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Simon Reynolds: 20 Years of Noise

Though he's lived in Manhattan nearly 15 years, British music writer Simon Reynolds has championed UK underground sounds like grime and jungle long before we Yanks caught wind of them. Following his groundbreaking tomes on rave culture (Generation Ecstasy) and post-punk (Rip It Up and Start Again), Reynolds' latest book, Bring the Noise (Faber), collects 20 years' worth of his journalism and criticism, focusing on the relationship between white alternative rock and black street music.

XLR8R: Why does Bring the Noise focus on the relationship between white underground rock and black street music?

Simon Reynolds: Well, it's probably the single most important motor of change in rock history... to the point where rock history wouldn't have even happened without these white-on-black relations of fascination, projection, appropriation, mutation, etc. But if it has been the motor of change, then right now that engine is sputtering. Hip-hop is where the problems start... You have figures like The Beastie Boys and, more recently, The Streets, but just looking at The White Rapper Show from earlier this year, you can see how difficult it's been for whites to take on hip-hop and take it anywhere new. If they just copy it, they're redundant; if they white-ify it, then it's no longer accepted as hip-hop.

Is electronic dance music a bridge between those two worlds?

I thought it was. Especially jungle–this wasn't the reason I was so into it, but certainly one of the many things in its favor was that it seemed to be a totally multicultural youth subculture and perhaps heralded a new post-racial Britishness (which did blossom later with 2-step garage).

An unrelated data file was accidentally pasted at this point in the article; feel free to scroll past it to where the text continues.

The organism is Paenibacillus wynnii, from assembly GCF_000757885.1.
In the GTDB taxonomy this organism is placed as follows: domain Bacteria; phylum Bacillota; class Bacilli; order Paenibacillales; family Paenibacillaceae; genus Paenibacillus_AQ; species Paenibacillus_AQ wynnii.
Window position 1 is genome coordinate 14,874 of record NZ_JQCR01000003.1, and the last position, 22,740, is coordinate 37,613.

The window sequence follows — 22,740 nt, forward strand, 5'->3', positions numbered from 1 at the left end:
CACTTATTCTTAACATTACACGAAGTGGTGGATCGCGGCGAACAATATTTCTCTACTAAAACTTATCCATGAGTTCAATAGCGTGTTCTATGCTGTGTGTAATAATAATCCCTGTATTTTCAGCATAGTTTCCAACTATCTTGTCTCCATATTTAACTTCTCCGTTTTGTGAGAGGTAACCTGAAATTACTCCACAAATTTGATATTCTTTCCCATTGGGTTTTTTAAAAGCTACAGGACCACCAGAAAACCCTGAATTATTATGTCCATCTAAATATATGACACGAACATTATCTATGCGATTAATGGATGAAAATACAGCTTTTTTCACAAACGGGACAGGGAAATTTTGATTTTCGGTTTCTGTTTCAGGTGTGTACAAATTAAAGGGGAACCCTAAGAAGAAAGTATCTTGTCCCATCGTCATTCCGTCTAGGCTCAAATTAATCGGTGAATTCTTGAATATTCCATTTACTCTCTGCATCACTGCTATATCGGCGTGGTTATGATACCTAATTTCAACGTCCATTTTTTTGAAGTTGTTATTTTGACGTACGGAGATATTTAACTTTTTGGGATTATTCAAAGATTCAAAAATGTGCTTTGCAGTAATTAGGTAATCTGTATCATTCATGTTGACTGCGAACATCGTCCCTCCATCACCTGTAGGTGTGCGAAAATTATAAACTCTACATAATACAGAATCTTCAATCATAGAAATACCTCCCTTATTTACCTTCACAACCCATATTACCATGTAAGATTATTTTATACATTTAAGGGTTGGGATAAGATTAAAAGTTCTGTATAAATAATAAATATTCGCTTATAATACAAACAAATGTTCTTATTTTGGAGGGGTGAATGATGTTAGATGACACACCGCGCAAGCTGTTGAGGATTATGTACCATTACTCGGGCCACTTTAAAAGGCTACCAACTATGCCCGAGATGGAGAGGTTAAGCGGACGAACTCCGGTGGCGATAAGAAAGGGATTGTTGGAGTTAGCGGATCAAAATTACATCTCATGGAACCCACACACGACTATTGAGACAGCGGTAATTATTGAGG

You argue that indie rock and hip-hop seemed to have reached a deadlock.

Indie rock has been rearranging the same stale shards of archival sound into slightly fresh mosaics for almost as long as I can remember. Really, it goes back to where Rip It Up winds up–the back-to-the-'60s move made by alternative rock in the mid-'80s. There's been various bands that pushed the envelope–Sonic Youth, My Bloody Valentine and, most recently, Animal Collective–but the bulk of it has been doing this retro-recombinant thing. Hip-hop just seems to have run out of ideas. Sonically and lyrically, it's like a treadmill at the moment. Who was the last truly original persona to emerge in rap? People go on about Lil Wayne, and he's great, but he put out his debut album in 1999!

In a recent interview, you mentioned the possibility that "it's not a specific genre but (it's) music as a whole that has ceased to be at the driving center of the culture." Why?

[It's] just a palpable absence of vibe, of a sense that it's the place to be. You can feel it in the writing about music; there's this air of inconsequentiality, a lack of conviction. No one is making big claims for anything. There seems to be more buzz, more energized chatter, in other areas of culture like art. The fact that Bob Dylan and Paul McCartney have to break bread–or biscotti–with Starbucks in order to shift their new albums just seems to be humiliating for all of us involved in this music thing!

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